I was just going through Super Metroid again and happened upon the dead astronaut in Kraid's lair. Even though the story of this poor soul is never divulged, I like to think as him/her as a survivor of the abandoned space ship you encounter later in the game. He or she must have ventured out into the depths of the interesting planet Zebes before succumbing to fatigue, illness, or injury before passing on. What is also interesting is how parasites are attached to the corpse and scurry away as Samus approaches. Does this suggest a recent death? Or was the suit keeping the body "fresh" for years before corroding away, allowing for the consumption of the innards.
I love the little touches like these. One of my more recent favorites is how Link will sometimes swing his sword triumphantly before putting it away in The Legend of Zelda: Twilight Princess, but I also love Mario's sleepy mumblings in Super Mario 64, Dixie Kong sipping from a juice box in Donkey Kong Country 3 as an idle animation, and how Banjo-Tooie allows players to revisit some areas of Banjo-Kazooie that were destroyed or otherwise impacted in the previous adventure (Spiral Mountain and the entry of Gruntilda's realm come to mind).
Sega made a decent Sonic the Hedgehog game? What is this, 1994? My review of Sonic and the Secret Rings for the Nintendo Wii is now available over at AMN, so if you've been on the fence about this new type of Sonic game I suggest you get to reading it right away.
The ultimate question behind Sonic and the Secret Rings is obvious: is it any fun? While the game does start out slow, the action really picks up as Sonic earns new abilities and unlocks new levels. Levels become longer and more challenging as time goes on, and before too long the game goes from being based on memorizing paths and pure luck to intense tilting action as Sonic moves with graceful fluidity.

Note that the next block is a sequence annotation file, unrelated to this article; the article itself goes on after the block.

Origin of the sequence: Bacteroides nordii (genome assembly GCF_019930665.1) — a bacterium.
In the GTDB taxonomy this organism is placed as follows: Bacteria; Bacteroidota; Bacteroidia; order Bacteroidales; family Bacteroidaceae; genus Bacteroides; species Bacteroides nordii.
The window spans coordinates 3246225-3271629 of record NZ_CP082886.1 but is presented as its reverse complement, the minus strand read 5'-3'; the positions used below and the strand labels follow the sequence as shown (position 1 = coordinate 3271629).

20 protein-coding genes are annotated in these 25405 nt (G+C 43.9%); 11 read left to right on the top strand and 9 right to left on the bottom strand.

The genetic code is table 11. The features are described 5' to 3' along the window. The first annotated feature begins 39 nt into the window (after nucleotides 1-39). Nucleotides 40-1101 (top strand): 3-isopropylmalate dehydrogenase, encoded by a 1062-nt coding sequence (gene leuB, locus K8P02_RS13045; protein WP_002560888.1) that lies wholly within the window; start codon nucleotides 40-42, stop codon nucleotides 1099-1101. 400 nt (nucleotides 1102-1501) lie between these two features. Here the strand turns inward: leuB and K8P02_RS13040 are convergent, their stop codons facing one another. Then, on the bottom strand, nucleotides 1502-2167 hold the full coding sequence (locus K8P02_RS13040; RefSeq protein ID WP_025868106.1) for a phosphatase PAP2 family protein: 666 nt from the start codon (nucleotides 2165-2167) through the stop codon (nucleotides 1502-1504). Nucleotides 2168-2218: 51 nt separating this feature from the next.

Here's hoping that Sega can work out the game's few kinks for the inevitable sequel without compromising the game's bright spots.
You all are my kind of people. I too took the leap with Sonic and the Secret Rings (rather than wait for a review copy from Sega I bought the game myself and was later reimbursed) and have to say that I wasn't disappointed. My full review of the game should be up on AMN any moment now, but here's a little preview: it's fun.
Speaking of fun, Nintendo believes that as far as their new Everybody Votes Wii Channel is concerned, everybody should have fun voting. When the polling channel was announced I immediately pictured questions involving future products and games, but instead found puff polls asking whether I prefer cats or dogs. What's the deal? The Everybody Votes Channel has so much potential, but I can't see myself bothering with it if it's not going to ask relevant questions. How about you? What do you think of the new channel? Cast your vote in this non-fluff poll and leave some comments.
When it became evident that Nintendo had no interest in translating the sequel to Earthbound, Mother 3, for the North American market, a group of rabid fans took it upon themselves to create an English translation of the game's script. The project is making good progress as this teaser video clip shows, but what I really find interesting is that Nintendo of America president Reginald Fils-Aime knows about the project and yet hasn't smashed it to bits with Nintendo's mighty legal might.